The pandemic and other global events of the past few years have shined a light on the many gaps that exist when it comes to health care for all. Among the most striking disparities is the gender gap – but Organon, the largest global healthcare company dedicated to women’s health is facing this societal challenge head on, working to accelerate progress and make women’s health a priority
When it comes to women’s health, what are the greatest unmet needs?
People are waking up to the fact that there are deep disparities when it comes to almost every aspect of women’s health, and we have a responsibility to address them. The investment in women’s health has been too little for too long, despite the fact that women face significant unmet medical needs and represent half of the world’s population.
Today, only about 4% of all healthcare research and development is focused on women’s health. And women feel the impact of this lack of investment at every stage of their lives: approximately 10% of women have endometriosis, a chronic and painful reproductive health condition with no long-term treatment options; multiple barriers prevent women from accessing fertility treatment and care; maternal mortality and morbidity rates are shockingly high, including from complications such as postpartum haemorrhage; and menopause – which all women experience – has a number of challenging symptoms with few options for treatment. That’s not even touching cancers or chronic illnesses that disproportionately affect women.
The costs we pay for not addressing these unmet needs are huge – not just for individual women, but for society. By investing in women and addressing gender-related disparities in health, we can create strong families, communities and economies, and help all women and girls achieve their potential.
The pandemic has had a disproportionate impact on women’s health. What area should be prioritised for investment?
One critical area that has been negatively impacted by the pandemic is access to comprehensive family planning services. The United Nations Population Fund called unintended pregnancies a global public health crisis, highlighting recent data that shows nearly half of all pregnancies worldwide are unintended.
The decision of when – and if – you are going to start a family is deeply important and personal. Every woman deserves to be in charge of their reproductive health and yet so much is dependent on access to family planning. Unfortunately, more than 160 million women around the world do not have access to contraception. Too often, access to contraceptive options depends on who you are and where you live: nearly 60% of all women and girls with unmet needs live in sub-Saharan Africa and South Asia, and girls and women aged 15 to 24 years have the highest unmet needs globally. Given that an unintended pregnancy can have a significant impact on a girl or a young woman’s life, her employment and – of course – her health, this is a massive gap that needs to be closed.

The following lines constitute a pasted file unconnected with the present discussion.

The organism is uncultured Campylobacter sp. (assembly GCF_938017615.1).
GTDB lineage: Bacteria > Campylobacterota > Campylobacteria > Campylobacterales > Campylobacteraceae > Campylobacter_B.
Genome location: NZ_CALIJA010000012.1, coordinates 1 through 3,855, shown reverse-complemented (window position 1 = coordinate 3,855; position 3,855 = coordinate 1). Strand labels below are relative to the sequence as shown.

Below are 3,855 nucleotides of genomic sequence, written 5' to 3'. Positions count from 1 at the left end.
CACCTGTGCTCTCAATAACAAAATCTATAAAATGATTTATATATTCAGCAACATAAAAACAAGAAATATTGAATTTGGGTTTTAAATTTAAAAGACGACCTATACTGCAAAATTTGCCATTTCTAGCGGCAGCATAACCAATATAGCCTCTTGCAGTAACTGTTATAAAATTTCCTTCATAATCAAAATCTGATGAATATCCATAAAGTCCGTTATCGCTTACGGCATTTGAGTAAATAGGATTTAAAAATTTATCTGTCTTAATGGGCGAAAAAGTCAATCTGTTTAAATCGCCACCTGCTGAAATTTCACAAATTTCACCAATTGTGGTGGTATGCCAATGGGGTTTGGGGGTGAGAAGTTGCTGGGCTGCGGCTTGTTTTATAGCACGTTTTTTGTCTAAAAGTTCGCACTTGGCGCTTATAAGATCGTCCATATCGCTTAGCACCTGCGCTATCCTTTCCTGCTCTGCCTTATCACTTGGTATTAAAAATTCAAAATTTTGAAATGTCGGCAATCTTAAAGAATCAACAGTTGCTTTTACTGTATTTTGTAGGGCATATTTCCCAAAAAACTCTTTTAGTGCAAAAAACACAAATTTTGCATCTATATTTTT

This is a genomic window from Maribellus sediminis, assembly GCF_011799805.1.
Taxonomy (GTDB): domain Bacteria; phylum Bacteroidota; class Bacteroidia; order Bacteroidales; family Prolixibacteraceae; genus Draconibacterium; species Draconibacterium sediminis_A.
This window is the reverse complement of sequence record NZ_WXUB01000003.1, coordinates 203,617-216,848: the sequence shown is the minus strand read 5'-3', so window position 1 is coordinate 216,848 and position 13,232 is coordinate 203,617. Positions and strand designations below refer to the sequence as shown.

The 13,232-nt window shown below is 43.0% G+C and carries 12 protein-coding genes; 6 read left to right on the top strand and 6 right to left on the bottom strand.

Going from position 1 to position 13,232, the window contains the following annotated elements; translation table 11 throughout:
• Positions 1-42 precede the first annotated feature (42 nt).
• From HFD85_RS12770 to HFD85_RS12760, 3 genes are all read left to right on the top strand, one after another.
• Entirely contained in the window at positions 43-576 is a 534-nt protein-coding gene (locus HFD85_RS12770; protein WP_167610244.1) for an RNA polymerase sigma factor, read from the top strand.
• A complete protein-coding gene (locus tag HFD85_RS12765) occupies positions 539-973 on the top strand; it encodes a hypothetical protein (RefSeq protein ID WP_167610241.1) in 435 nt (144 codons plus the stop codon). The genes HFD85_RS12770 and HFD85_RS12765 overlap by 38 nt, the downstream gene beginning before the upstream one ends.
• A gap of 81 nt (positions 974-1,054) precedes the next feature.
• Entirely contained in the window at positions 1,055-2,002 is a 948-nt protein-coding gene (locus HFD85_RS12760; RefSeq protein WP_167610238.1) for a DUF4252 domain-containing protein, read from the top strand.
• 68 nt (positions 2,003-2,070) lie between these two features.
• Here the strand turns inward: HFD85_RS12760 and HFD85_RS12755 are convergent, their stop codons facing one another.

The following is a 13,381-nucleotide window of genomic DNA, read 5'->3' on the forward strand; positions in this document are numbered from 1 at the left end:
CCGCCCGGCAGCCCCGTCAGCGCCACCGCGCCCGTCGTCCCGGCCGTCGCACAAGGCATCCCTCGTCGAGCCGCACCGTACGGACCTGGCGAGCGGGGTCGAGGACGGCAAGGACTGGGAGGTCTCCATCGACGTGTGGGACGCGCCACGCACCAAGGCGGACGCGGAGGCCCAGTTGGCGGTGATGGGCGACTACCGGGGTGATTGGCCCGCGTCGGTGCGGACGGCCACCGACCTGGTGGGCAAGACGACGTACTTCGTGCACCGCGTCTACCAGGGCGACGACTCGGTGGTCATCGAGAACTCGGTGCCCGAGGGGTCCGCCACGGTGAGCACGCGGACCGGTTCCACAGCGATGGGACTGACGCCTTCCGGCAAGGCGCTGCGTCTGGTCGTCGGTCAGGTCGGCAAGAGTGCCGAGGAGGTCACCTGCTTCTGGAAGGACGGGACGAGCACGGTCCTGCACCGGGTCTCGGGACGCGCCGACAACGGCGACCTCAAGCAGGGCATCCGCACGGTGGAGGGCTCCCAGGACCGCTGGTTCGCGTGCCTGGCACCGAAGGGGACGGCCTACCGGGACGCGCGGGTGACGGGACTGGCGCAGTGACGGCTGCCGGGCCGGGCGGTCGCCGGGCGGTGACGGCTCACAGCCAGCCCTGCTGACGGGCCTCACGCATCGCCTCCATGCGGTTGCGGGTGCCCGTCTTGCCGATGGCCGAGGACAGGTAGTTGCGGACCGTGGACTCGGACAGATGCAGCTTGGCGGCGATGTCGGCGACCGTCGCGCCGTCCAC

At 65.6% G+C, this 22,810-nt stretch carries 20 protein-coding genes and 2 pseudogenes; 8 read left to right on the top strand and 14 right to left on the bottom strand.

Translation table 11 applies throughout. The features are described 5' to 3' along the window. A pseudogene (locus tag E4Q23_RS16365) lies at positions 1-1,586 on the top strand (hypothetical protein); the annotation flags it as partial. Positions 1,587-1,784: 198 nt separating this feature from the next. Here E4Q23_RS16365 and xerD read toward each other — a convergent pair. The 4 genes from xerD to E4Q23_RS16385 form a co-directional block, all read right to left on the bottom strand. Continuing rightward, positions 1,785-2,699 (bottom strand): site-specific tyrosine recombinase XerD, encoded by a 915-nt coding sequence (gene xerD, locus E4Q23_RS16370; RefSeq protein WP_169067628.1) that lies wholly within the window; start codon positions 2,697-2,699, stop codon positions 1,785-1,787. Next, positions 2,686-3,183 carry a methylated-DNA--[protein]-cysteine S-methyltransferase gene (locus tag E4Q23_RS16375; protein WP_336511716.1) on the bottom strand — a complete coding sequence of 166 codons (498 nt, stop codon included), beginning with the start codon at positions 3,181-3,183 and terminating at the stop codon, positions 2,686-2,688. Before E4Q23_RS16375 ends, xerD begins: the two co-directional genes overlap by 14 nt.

I should also note the importance of education in tackling unintended pregnancies. An estimated 33 million unintended pregnancies are a result of contraceptive failure or incorrect use, so it’s important that everyone is informed about the different methods of contraception available and how to best use them.
And it’s hard to imagine a more valuable investment: every dollar spent on family planning globally is estimated to yield $120 in health and economic benefits.
How can we achieve measurable progress?
Women’s health and gender equity are critical global priorities, as set forth in the United Nations Sustainable Development Goals. Every investment in women and girls is an investment in the health of our society. But no one group can achieve these goals alone. It will take all sectors, working together, to accelerate progress and help create the change we want to see in the world.
At Organon, we’re playing our part. Earlier this year, we launched our Her Promise platform, steeped in our purpose to help the 4 billion women and girls in the world achieve their promise through better health. Included in that is the bold ambition we set for ourselves to prevent 120 million unintended pregnancies by 2030 in the least developed countries. We have a number of programmes and partnerships to help us achieve that goal. Our largest is the Her Promise Access Initiative, which is part of a multi-agency global effort to improve access to family planning information, training and contraceptive options, especially in low-income countries, where there is such a disproportionate need.
We have a number of other goals and commitments to improve the health of women. Critically, we’re focused on accelerating innovation and introducing and expanding access to health options that help secure her promise and equitable place in the world. This is not only during her reproductive years, but at every stage of life. We are one of the few healthcare companies that is dedicated to pursuing scientific innovations for women’s health – we’re excited about our progress, and we are just getting started.
What’s your call to action?
There is a strong societal and economic case for action to promote gender equity and women’s health. Investing in women’s equality could add between $12 trillion and $28 trillion to global growth by 2025. Contraceptives and access to sexual and reproductive health care and information is a critical link to get there. We are calling on all stakeholders – governments, the private sector, civil society – for their commitment and to make the choice to invest in the health of women.